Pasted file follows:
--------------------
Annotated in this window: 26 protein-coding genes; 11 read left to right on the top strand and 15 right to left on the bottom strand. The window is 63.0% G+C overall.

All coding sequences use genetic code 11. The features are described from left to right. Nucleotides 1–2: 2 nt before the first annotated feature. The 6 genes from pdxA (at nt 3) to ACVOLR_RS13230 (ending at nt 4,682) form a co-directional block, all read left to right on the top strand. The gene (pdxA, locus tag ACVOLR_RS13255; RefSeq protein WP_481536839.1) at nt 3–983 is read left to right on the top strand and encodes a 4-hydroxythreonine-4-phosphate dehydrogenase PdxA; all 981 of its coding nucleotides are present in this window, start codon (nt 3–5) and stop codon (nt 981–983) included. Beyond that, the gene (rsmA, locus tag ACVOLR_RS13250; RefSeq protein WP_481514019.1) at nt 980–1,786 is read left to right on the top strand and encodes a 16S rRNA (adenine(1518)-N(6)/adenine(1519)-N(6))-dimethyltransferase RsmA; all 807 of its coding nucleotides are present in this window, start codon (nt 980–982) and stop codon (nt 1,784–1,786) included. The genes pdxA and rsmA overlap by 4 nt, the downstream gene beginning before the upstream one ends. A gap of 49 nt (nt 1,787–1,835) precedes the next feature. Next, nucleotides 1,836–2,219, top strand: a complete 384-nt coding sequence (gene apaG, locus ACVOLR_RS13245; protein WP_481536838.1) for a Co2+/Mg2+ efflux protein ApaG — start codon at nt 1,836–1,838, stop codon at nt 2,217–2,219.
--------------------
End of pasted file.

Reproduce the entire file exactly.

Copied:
Annotated in this window: 26 protein-coding genes; 11 read left to right on the top strand and 15 right to left on the bottom strand. The window is 63.0% G+C overall.

All coding sequences use genetic code 11. The features are described from left to right. Nucleotides 1–2: 2 nt before the first annotated feature. The 6 genes from pdxA (at nt 3) to ACVOLR_RS13230 (ending at nt 4,682) form a co-directional block, all read left to right on the top strand. The gene (pdxA, locus tag ACVOLR_RS13255; RefSeq protein WP_481536839.1) at nt 3–983 is read left to right on the top strand and encodes a 4-hydroxythreonine-4-phosphate dehydrogenase PdxA; all 981 of its coding nucleotides are present in this window, start codon (nt 3–5) and stop codon (nt 981–983) included. Beyond that, the gene (rsmA, locus tag ACVOLR_RS13250; RefSeq protein WP_481514019.1) at nt 980–1,786 is read left to right on the top strand and encodes a 16S rRNA (adenine(1518)-N(6)/adenine(1519)-N(6))-dimethyltransferase RsmA; all 807 of its coding nucleotides are present in this window, start codon (nt 980–982) and stop codon (nt 1,784–1,786) included. The genes pdxA and rsmA overlap by 4 nt, the downstream gene beginning before the upstream one ends. A gap of 49 nt (nt 1,787–1,835) precedes the next feature. Next, nucleotides 1,836–2,219, top strand: a complete 384-nt coding sequence (gene apaG, locus ACVOLR_RS13245; protein WP_481536838.1) for a Co2+/Mg2+ efflux protein ApaG — start codon at nt 1,836–1,838, stop codon at nt 2,217–2,219.